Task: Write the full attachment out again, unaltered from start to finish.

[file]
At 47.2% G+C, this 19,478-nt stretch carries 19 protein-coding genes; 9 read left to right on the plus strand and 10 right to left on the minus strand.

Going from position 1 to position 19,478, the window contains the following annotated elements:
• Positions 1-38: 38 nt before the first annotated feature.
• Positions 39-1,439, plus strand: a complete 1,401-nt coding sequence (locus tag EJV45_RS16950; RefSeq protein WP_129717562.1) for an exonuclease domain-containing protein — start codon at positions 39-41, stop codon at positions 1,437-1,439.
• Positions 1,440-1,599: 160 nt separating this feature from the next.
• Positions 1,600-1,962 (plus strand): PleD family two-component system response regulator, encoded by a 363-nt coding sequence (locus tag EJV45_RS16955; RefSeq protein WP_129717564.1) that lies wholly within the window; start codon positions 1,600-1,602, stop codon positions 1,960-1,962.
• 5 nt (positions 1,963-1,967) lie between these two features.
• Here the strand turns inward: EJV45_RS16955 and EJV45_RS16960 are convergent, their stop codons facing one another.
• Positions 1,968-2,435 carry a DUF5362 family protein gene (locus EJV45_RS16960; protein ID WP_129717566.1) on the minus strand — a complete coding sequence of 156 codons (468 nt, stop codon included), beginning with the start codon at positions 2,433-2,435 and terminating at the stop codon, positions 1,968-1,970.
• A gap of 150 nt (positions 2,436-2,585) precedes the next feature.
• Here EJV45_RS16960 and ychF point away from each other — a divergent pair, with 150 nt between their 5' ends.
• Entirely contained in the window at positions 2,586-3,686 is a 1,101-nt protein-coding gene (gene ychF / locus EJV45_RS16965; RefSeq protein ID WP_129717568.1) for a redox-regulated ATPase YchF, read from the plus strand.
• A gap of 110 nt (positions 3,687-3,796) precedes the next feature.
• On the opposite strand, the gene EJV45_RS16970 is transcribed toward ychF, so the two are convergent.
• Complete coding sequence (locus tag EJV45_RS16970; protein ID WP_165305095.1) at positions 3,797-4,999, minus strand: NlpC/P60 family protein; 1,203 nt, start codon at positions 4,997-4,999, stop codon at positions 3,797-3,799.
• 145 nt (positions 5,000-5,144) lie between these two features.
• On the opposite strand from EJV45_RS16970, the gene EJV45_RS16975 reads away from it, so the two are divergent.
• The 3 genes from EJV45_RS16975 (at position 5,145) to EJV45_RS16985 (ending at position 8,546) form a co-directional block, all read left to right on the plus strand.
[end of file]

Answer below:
At 47.2% G+C, this 19,478-nt stretch carries 19 protein-coding genes; 9 read left to right on the plus strand and 10 right to left on the minus strand.

Going from position 1 to position 19,478, the window contains the following annotated elements:
• Positions 1-38: 38 nt before the first annotated feature.
• Positions 39-1,439, plus strand: a complete 1,401-nt coding sequence (locus tag EJV45_RS16950; RefSeq protein WP_129717562.1) for an exonuclease domain-containing protein — start codon at positions 39-41, stop codon at positions 1,437-1,439.
• Positions 1,440-1,599: 160 nt separating this feature from the next.
• Positions 1,600-1,962 (plus strand): PleD family two-component system response regulator, encoded by a 363-nt coding sequence (locus tag EJV45_RS16955; RefSeq protein WP_129717564.1) that lies wholly within the window; start codon positions 1,600-1,602, stop codon positions 1,960-1,962.
• 5 nt (positions 1,963-1,967) lie between these two features.
• Here the strand turns inward: EJV45_RS16955 and EJV45_RS16960 are convergent, their stop codons facing one another.
• Positions 1,968-2,435 carry a DUF5362 family protein gene (locus EJV45_RS16960; protein ID WP_129717566.1) on the minus strand — a complete coding sequence of 156 codons (468 nt, stop codon included), beginning with the start codon at positions 2,433-2,435 and terminating at the stop codon, positions 1,968-1,970.
• A gap of 150 nt (positions 2,436-2,585) precedes the next feature.
• Here EJV45_RS16960 and ychF point away from each other — a divergent pair, with 150 nt between their 5' ends.
• Entirely contained in the window at positions 2,586-3,686 is a 1,101-nt protein-coding gene (gene ychF / locus EJV45_RS16965; RefSeq protein ID WP_129717568.1) for a redox-regulated ATPase YchF, read from the plus strand.
• A gap of 110 nt (positions 3,687-3,796) precedes the next feature.
• On the opposite strand, the gene EJV45_RS16970 is transcribed toward ychF, so the two are convergent.
• Complete coding sequence (locus tag EJV45_RS16970; protein ID WP_165305095.1) at positions 3,797-4,999, minus strand: NlpC/P60 family protein; 1,203 nt, start codon at positions 4,997-4,999, stop codon at positions 3,797-3,799.
• 145 nt (positions 5,000-5,144) lie between these two features.
• On the opposite strand from EJV45_RS16970, the gene EJV45_RS16975 reads away from it, so the two are divergent.
• The 3 genes from EJV45_RS16975 (at position 5,145) to EJV45_RS16985 (ending at position 8,546) form a co-directional block, all read left to right on the plus strand.